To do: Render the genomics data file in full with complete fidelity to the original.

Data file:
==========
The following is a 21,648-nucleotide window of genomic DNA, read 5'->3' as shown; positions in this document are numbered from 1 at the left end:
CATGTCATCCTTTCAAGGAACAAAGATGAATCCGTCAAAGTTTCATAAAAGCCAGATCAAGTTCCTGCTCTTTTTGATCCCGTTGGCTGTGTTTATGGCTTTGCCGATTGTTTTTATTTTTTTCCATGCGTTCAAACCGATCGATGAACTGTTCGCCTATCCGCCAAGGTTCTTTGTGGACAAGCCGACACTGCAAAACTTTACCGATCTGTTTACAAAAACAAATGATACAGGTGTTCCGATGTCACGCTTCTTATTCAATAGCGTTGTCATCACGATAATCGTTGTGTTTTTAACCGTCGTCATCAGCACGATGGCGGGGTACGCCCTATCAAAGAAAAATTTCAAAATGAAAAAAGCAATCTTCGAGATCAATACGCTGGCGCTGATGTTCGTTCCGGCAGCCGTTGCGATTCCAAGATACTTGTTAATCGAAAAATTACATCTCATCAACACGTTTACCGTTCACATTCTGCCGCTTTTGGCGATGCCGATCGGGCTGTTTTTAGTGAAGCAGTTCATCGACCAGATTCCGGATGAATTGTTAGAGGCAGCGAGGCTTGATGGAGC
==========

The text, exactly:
The following is a 21,648-nucleotide window of genomic DNA, read 5'->3' as shown; positions in this document are numbered from 1 at the left end:
CATGTCATCCTTTCAAGGAACAAAGATGAATCCGTCAAAGTTTCATAAAAGCCAGATCAAGTTCCTGCTCTTTTTGATCCCGTTGGCTGTGTTTATGGCTTTGCCGATTGTTTTTATTTTTTTCCATGCGTTCAAACCGATCGATGAACTGTTCGCCTATCCGCCAAGGTTCTTTGTGGACAAGCCGACACTGCAAAACTTTACCGATCTGTTTACAAAAACAAATGATACAGGTGTTCCGATGTCACGCTTCTTATTCAATAGCGTTGTCATCACGATAATCGTTGTGTTTTTAACCGTCGTCATCAGCACGATGGCGGGGTACGCCCTATCAAAGAAAAATTTCAAAATGAAAAAAGCAATCTTCGAGATCAATACGCTGGCGCTGATGTTCGTTCCGGCAGCCGTTGCGATTCCAAGATACTTGTTAATCGAAAAATTACATCTCATCAACACGTTTACCGTTCACATTCTGCCGCTTTTGGCGATGCCGATCGGGCTGTTTTTAGTGAAGCAGTTCATCGACCAGATTCCGGATGAATTGTTAGAGGCAGCGAGGCTTGATGGAGC